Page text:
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Monday, 30 March 1987
Page: 1441


Senator MacGIBBON —My question is directed to the Minister representing the Minister for Foreign Affairs. What criteria does the Hawke Labor Government apply when it is inviting people such as Mr Oliver Tambo to visit Australia with all fares and expenses paid by the Australian taxpayer? Is there a threshold number of murders for a terrorist to have committed, and is membership of the Communist Party mandatory or merely desirable?


Senator GARETH EVANS —A question like that is an abuse of Question Time and typical of the sort of thing we expect from the apologists for apartheid that exist over the other side of this chamber. Mr Tambo has been invited to this country under the special overseas visitors program and that part of it which I referred to in the chamber last week that is specifically designed to encourage information and understanding of the South African problem. Mr Tambo is acknowledged world-wide to be the legitimate leader of a movement within that country that has a long and honourable record of resisting oppression and, as such, deserves the support of civilised countries around the world and the support of people with some claim to morality and intelligence in this chamber. The fact that Senator MacGibbon satisfies neither of those descriptions is his problem, not ours.


Senator MacGIBBON —Mr President, I ask a supplementary question. Am I to understand the Minister to have said that Mr Tambo had a long and honourable record?


Senator GARETH EVANS —I have nothing to add to my reply.


Senator Puplick —Mr President, I raise a point of order in relation to Senator Gareth Evans's answer to Senator MacGibbon. Senator Evans described senators on this side of the chamber as apologists for apartheid. Mr President, I take-


Senator Elstob —He said `some'.


Senator Puplick —He did not. He said `apologists for apartheid'. Mr President, I take exception to that. I regard it as personally insulting. I believe that I am entitled to an apology in that regard; or, if indeed Senator Evans did not have the guts or the courage to specify the people that he particularly had in mind, he should be called to order for at least being a moral coward if nothing else.


The PRESIDENT —I am placed in a difficult position in that I did not hear exactly what Senator Evans said--


Senator Gareth Evans —I acknowledge that it was in the terms that Senator Puplick described.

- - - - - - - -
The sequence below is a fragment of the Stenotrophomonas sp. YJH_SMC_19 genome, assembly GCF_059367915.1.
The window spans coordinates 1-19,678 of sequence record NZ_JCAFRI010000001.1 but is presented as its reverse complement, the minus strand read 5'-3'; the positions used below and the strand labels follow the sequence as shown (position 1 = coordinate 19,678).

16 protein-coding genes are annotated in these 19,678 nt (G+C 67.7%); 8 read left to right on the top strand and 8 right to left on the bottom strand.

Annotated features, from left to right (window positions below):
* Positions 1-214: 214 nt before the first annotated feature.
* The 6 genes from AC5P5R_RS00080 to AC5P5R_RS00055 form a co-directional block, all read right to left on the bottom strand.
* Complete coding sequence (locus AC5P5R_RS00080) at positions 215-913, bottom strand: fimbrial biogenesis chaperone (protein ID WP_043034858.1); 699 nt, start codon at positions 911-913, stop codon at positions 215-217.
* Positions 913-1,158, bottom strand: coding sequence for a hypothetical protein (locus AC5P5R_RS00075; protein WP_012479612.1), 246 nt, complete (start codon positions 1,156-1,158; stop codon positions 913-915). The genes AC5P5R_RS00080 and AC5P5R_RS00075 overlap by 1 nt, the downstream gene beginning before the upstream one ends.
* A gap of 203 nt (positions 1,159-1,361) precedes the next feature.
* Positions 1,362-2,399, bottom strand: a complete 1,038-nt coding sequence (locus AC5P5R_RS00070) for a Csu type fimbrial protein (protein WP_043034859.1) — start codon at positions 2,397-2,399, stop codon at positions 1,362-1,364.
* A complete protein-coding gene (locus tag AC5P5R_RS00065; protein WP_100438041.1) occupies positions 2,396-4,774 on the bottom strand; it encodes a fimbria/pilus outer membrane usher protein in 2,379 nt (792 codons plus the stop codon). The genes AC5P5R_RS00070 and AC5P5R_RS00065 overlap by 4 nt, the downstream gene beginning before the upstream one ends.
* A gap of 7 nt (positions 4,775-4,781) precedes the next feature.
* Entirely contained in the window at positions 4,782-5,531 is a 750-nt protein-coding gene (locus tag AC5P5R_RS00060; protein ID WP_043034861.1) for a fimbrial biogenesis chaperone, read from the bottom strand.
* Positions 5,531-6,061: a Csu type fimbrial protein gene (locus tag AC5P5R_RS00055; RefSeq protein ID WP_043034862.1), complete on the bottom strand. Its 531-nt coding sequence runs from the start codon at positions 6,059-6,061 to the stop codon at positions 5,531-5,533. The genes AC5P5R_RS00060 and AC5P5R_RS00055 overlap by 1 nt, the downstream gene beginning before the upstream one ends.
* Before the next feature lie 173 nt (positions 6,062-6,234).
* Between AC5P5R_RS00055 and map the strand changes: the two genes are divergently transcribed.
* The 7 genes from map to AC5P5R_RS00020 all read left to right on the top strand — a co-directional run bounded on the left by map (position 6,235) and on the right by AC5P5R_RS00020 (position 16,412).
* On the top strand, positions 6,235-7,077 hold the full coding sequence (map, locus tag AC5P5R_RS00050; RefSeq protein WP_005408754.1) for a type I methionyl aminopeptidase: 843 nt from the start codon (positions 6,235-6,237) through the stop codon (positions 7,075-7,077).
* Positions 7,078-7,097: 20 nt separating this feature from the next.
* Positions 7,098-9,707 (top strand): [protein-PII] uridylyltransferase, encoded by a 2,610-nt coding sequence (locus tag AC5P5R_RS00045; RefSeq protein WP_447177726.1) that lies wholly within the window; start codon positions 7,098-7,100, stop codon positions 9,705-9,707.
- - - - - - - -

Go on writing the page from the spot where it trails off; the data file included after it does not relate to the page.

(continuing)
The PRESIDENT —And whether it was to all members or some--


Senator Gareth Evans —No, sorry. I said `some'. Others are merely fellow travellers.


Senator MacGibbon —Mr President, I will take a point of order on this, because I have never ever supported apartheid. I am a well known opponent of it. I refuse to be lumped by an irresponsible Minister such as that as an apologist for apartheid, and I demand an apology from him.


The PRESIDENT —Senator MacGibbon, as I said, it is a difficult point of order because you were not named. If the Minister said `some'--


Senator MacGibbon —He said `all'.


The PRESIDENT —There is really no point of order on which I can make Senator Evans withdraw. However, I realise how sensitive a subject this is and I would ask him to be aware of that when he is answering questions similar to this in future.


Senator Puplick —Mr President, on the point of order: Senator Evans has said that there are on this side some apologists for apartheid and that the others are fellow travellers. Since, as a result, he obviously includes me in one or other of those descriptions-either as an apologist or as a fellow traveller-I regard that as a grave reflection, and I require an apology.


Senator GARETH EVANS —If it were not for the rude bit at the end of Senator Puplick's last contribution, I would have expressly excluded him. I do so now, and the same applies to anyone else who gets to his or her feet and expressly separates himself or herself from either of those two descriptions about the regime.


Senator Chaney —I raise a point of order, Mr President. Again, this is a clear abuse of this place and, indeed, of the Opposition. There is no way that the Minister should be able to put the Opposition in a position in which we are expected to stand up one by one to exempt ourselves from his insults. Mr President, you might reflect on the capacity of a Minister to render this place unworkable if you permit him to get away with that last bit of stupidity.


The PRESIDENT —I can remember a similar circumstance when, at the end of Question Time, just about every member of the then Opposition stood up and made personal explanations. In the circumstances, and because we want the place to work, I ask Senator Evans whether he would consider withdrawing the remarks.


Senator GARETH EVANS —In light of that plea, Mr President, I withdraw.